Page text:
Register for an account

X

Enter your name and email address below.

Your email address is used to log in and will not be shared or sold. Read our privacy policy.

X

Website access code

Enter your access code into the form field below.

If you are a Zinio, Nook, Kindle, Apple, or Google Play subscriber, you can enter your website access code to gain subscriber access. Your website access code is located in the upper right corner of the Table of Contents page of your digital edition.

Technology

Behold the nerdiest cocktail party ever!

Seriously, Science?By Seriously ScienceJune 18, 2013 7:00 PM
pone.0044676.g001.jpg

Newsletter

Sign up for our email newsletter for the latest science news

Figure 1. EEGs of ten ambulatory participants simultaneously measured during a cocktail party.EEGs were recorded and transmitted to PCs while the partiers chatted, ate sushi and hors d'oeuvres and drank vodka martinis or vodka and cranberry cocktails according to their personal inclinations. Participants also measured breath alcohol contents, took photos and checked the data collection (lower photos). There are numerous studies that investigate how drinking alcohol affects our brains. However, most of these studies take place in laboratories and medical settings that have almost nothing in common with the bars and parties where most of us drink. This raises the question of how applicable the results are to drinking in more typical settings. So, these scientists tried to measure brain activity while socializing and drinking in a more "normal" setting. To do this, they devised special electroencephalography (EEG) hats that let participants roam and interact with each other like they would at any party while measuring the electrical activity of their brains. Which is pretty awesome. However, all that being said, Fig. 1 (above) probably represents the nerdiest cocktail party EVAR!Towards measuring brain function on groups of people in the real world. "In three studies, EEGs from three groups of participants were recorded during progressively more real world situations after drinking alcoholic beverages that brought breath alcohol contents near the limit for driving in California 30 minutes after drinking. A simple equation that measured neurophysiological effects of alcohol in the first group of 15 participants performing repetitive cognitive tasks was applied to a second group of 15 operating an automobile driving simulator, and to a third group of 10 ambulatory people recorded simultaneously during a cocktail party. The equation derived from the first group quantified alcohol's effect by combining measures of higher frequency (beta) and lower frequency (theta) power into a single score. It produced an Area Under the Receiver Operator Characteristic Curve of .73 (p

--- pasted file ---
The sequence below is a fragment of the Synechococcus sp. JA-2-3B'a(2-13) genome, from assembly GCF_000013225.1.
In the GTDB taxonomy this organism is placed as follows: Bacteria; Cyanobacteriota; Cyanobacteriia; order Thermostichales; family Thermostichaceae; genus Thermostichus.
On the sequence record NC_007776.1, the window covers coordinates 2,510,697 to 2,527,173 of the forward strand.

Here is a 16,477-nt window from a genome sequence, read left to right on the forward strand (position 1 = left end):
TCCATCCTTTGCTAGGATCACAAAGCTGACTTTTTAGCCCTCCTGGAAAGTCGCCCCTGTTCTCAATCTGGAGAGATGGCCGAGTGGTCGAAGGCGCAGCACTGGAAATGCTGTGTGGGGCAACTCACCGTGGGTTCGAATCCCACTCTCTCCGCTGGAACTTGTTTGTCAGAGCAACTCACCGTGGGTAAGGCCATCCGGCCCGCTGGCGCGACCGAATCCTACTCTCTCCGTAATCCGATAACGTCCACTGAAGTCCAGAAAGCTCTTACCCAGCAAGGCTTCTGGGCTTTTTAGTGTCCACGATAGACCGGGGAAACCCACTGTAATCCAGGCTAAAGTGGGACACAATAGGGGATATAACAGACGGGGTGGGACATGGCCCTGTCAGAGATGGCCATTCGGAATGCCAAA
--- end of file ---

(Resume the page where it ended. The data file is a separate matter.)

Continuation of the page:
science_cocktail_party.png

Related content: Discoblog: NCBI ROFL: Social drinking in a simulated tavern: an experimental analysis.

Discoblog: NCBI ROFL: Oktoberfest week: Development of a simulated drinking game procedure to study risky alcohol use.

Discoblog: NCBI ROFL: Alcohol consumption and handwriting: a kinematic analysis.

    2 Free Articles Left

    Want it all? Get unlimited access when you subscribe.

    Subscribe

    Already a subscriber? Register or Log In

    Want unlimited access?

    Subscribe today and save 70%

    Subscribe

    Already a subscriber? Register or Log In